War on Iraq  
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Testimonials of Resistance

Testimonials at the World Tribunal on Iraq prove over and over again that the US and the UK are guilty of waging an illegal, immoral and unjust war.
 
 
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The hall is abuzz with the thrill of full-page spreads on the front page of every newspaper in Istanbul, and the woman next to me says with a smile that we are also on the BBC. The bank of cameras and the swarm of photographers have filled the room again this morning. Still absent at the World Tribunal on Iraq is any sign of the US media, except the cameras of Deep Dish TV.  The website got 15,000 hits from more than 100 countries.  

As the spokesperson for the Jury of Conscience, Arundhati Roy said earlier in the week, "This is what resistance looks like; if we don't show those who resort to violence alternative methods, it will be one of our failings."

For they have been forced to resist an illegal invasion of their country, what would we do if they didn't resist? Our joining together to witness the facts and the experience of those living in Iraq, and to see  this jury's evaluation within a void, where there is no rule of law -- this is our act of resistance. But it is yet another non-event in the USA.  

The mood quickly changed from the thrills of approval as Dahr Jamail began his stories of torture in Iraq by the US military. The hall was in deep grief within moments. He showed photo after photo of the tragedies in Iraq. Photographs of torture and of families that have been left without aid, and of the appalling conditions in the hospitals and the streets if Iraq.  

A group from Japan indicated their opposition against the use of overpowering weapons by listing the number of illegal weapons dropped on Iraq by the US/UK, and their anger with the Japanese government for agreeing to join Bush in invading Iraq. The act violated Article 9 of the Japanese constitution -- to never invade another country.  

Dr. Thomas Fasy of Mt. Sinai Hospital in New York led us through a report with charts and graphs describing the rise in cancer in Iraq since the use of depleted uranium during the first Gulf War, the new nuclear weapon of choice that has horrific consequences. Leukemia had risen 450 percent in children under the age of 5 since 1990.

Fasy's testimony reminded me of 5-year-old Atarid, whom we met in Iraq before the invasion. He had already lost all of his hair and had a very sweet smile, but couldn't get the care available to children in the US because cancer therapies were not allowed under sanctions in Iraq. He was sent home to die and to make room for those wounded from the shock and awe that was about to descend on Iraq.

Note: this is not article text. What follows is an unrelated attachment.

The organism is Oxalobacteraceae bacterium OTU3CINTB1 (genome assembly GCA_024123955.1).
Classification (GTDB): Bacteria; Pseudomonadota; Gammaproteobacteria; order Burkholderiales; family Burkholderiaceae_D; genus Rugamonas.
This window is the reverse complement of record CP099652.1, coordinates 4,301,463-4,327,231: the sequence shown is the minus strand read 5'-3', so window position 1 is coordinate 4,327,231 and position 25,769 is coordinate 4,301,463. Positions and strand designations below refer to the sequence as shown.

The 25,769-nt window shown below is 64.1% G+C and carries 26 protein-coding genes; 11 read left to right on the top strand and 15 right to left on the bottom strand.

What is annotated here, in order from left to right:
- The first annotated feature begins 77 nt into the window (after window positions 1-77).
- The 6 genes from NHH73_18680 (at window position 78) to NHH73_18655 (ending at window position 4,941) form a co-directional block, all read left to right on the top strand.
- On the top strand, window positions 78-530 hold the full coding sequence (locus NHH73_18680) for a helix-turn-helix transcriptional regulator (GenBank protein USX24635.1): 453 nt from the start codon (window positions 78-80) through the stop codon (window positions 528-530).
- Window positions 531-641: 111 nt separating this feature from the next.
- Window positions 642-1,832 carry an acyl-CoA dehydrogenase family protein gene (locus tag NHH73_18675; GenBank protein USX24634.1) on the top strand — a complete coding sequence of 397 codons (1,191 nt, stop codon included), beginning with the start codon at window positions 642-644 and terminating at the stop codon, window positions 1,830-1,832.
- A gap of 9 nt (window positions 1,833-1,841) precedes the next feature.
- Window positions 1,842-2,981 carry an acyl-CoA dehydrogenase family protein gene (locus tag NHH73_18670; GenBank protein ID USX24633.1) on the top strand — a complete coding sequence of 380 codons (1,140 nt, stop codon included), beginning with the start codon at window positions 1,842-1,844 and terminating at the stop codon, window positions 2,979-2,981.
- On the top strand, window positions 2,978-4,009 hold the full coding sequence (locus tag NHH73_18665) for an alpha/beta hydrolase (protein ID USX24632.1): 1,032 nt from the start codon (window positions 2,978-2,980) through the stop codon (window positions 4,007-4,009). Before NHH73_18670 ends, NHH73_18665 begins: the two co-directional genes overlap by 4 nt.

Denis Halliday, who had resigned his position as UN Humanitarian Coordinator in Iraq in protest of the Iraq sanctions, completed the morning's session. He enumerated all the ways in which the UN had failed at its job, both at the level of the UN Security Counsel, the Secretary General and the members. He had watched the US destroy Iraq's potential, simply because it was no longer a useful friend, and set a pattern of militaristic aggression toward the people of Iraq that continues today.

He spoke about the rights of Iraqi self-defense and resistance to foreign military occupation, as set out in UN Charter Article 51, but added there is nothing glorious about killing, "be it of the enemy, or of one's own country-men and women who decide, for whatever reason, to collaborate."  

The day continued with testimonial after testimonial from the many brave Iraqis who came to share their stories. By the late afternoon many of the jurors were in tears.    

We had sat yet again through nearly 12 hours of testimony. There was no question that the UK and US were guilty of an illegal, immoral and unjust war -- the case had been proven over and over. Nor was there the need to question the Iraqis' right to resist. Of course they had the right if the invasion was illegal. Now the question had become: what do we do about it?  

Were we as anti-war activists in the US really resisting? And if not, what would have to change? What do you do with an administration that has degraded the rule of law?

The Tribunal was just the beginning of filling a void. A void created because all the governing bodies that should be carrying out this task, or should have prevented the horror in the first place, have been rocked to sleep, or bound and gagged. We the people need to continue to stand up and not complain about what is lacking, but to fill the voids as citizens -- not just of the United States but of the world.

We must begin by really standing with the Iraqi people and defending their right to resist. I can remain myself against all forms of violence, and yet I cannot judge what someone has to do when pushed to the wall to protect all they love. The Iraqi people are fighting for their country, to protect their families and to preserve all they love. They are fighting for their lives, and we are fighting for lies. We must get out of Iraq now. They will rebuild their country, it will take time, a long time, but they cannot start until we are gone.  

I encourage you to visit www.worldtribunal.org, share it with everyone you know, read the testimonies and deepen your knowledge of the facts and the stories from Iraq. Then, join us in action on July 4 as we celebrate and remember the values of our country that are daily being trampled upon by the thugs in power. 

Jodie Evans is a co-founder of Codepink: Women For Peace .